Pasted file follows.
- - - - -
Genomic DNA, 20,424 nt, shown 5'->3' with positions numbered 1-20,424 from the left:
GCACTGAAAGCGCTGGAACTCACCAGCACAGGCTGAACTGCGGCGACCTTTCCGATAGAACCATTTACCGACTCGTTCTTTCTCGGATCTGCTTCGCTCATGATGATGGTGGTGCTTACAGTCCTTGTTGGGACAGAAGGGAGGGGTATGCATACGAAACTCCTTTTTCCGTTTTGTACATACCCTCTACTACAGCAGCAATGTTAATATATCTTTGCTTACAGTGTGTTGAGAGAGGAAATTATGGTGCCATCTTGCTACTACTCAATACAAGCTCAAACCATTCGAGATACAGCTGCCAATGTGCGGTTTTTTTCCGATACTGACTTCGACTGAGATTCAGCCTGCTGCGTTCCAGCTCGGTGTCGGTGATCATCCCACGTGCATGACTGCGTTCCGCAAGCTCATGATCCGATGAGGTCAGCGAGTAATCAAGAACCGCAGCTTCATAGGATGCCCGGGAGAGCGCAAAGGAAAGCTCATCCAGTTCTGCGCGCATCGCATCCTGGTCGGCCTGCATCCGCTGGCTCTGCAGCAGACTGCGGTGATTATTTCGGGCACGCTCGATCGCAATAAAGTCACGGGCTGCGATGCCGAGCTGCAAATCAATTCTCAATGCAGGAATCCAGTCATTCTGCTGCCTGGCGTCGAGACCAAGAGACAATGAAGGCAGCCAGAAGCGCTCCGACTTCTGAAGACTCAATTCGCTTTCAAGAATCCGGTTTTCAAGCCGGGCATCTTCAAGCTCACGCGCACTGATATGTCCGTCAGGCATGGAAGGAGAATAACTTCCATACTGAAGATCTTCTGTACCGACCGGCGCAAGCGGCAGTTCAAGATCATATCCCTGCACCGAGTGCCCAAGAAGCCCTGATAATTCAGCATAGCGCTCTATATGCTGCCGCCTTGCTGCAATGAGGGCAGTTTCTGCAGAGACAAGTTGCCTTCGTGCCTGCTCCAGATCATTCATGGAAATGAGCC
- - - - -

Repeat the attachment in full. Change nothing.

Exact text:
Genomic DNA, 20,424 nt, shown 5'->3' with positions numbered 1-20,424 from the left:
GCACTGAAAGCGCTGGAACTCACCAGCACAGGCTGAACTGCGGCGACCTTTCCGATAGAACCATTTACCGACTCGTTCTTTCTCGGATCTGCTTCGCTCATGATGATGGTGGTGCTTACAGTCCTTGTTGGGACAGAAGGGAGGGGTATGCATACGAAACTCCTTTTTCCGTTTTGTACATACCCTCTACTACAGCAGCAATGTTAATATATCTTTGCTTACAGTGTGTTGAGAGAGGAAATTATGGTGCCATCTTGCTACTACTCAATACAAGCTCAAACCATTCGAGATACAGCTGCCAATGTGCGGTTTTTTTCCGATACTGACTTCGACTGAGATTCAGCCTGCTGCGTTCCAGCTCGGTGTCGGTGATCATCCCACGTGCATGACTGCGTTCCGCAAGCTCATGATCCGATGAGGTCAGCGAGTAATCAAGAACCGCAGCTTCATAGGATGCCCGGGAGAGCGCAAAGGAAAGCTCATCCAGTTCTGCGCGCATCGCATCCTGGTCGGCCTGCATCCGCTGGCTCTGCAGCAGACTGCGGTGATTATTTCGGGCACGCTCGATCGCAATAAAGTCACGGGCTGCGATGCCGAGCTGCAAATCAATTCTCAATGCAGGAATCCAGTCATTCTGCTGCCTGGCGTCGAGACCAAGAGACAATGAAGGCAGCCAGAAGCGCTCCGACTTCTGAAGACTCAATTCGCTTTCAAGAATCCGGTTTTCAAGCCGGGCATCTTCAAGCTCACGCGCACTGATATGTCCGTCAGGCATGGAAGGAGAATAACTTCCATACTGAAGATCTTCTGTACCGACCGGCGCAAGCGGCAGTTCAAGATCATATCCCTGCACCGAGTGCCCAAGAAGCCCTGATAATTCAGCATAGCGCTCTATATGCTGCCGCCTTGCTGCAATGAGGGCAGTTTCTGCAGAGACAAGTTGCCTTCGTGCCTGCTCCAGATCATTCATGGAAATGAGCC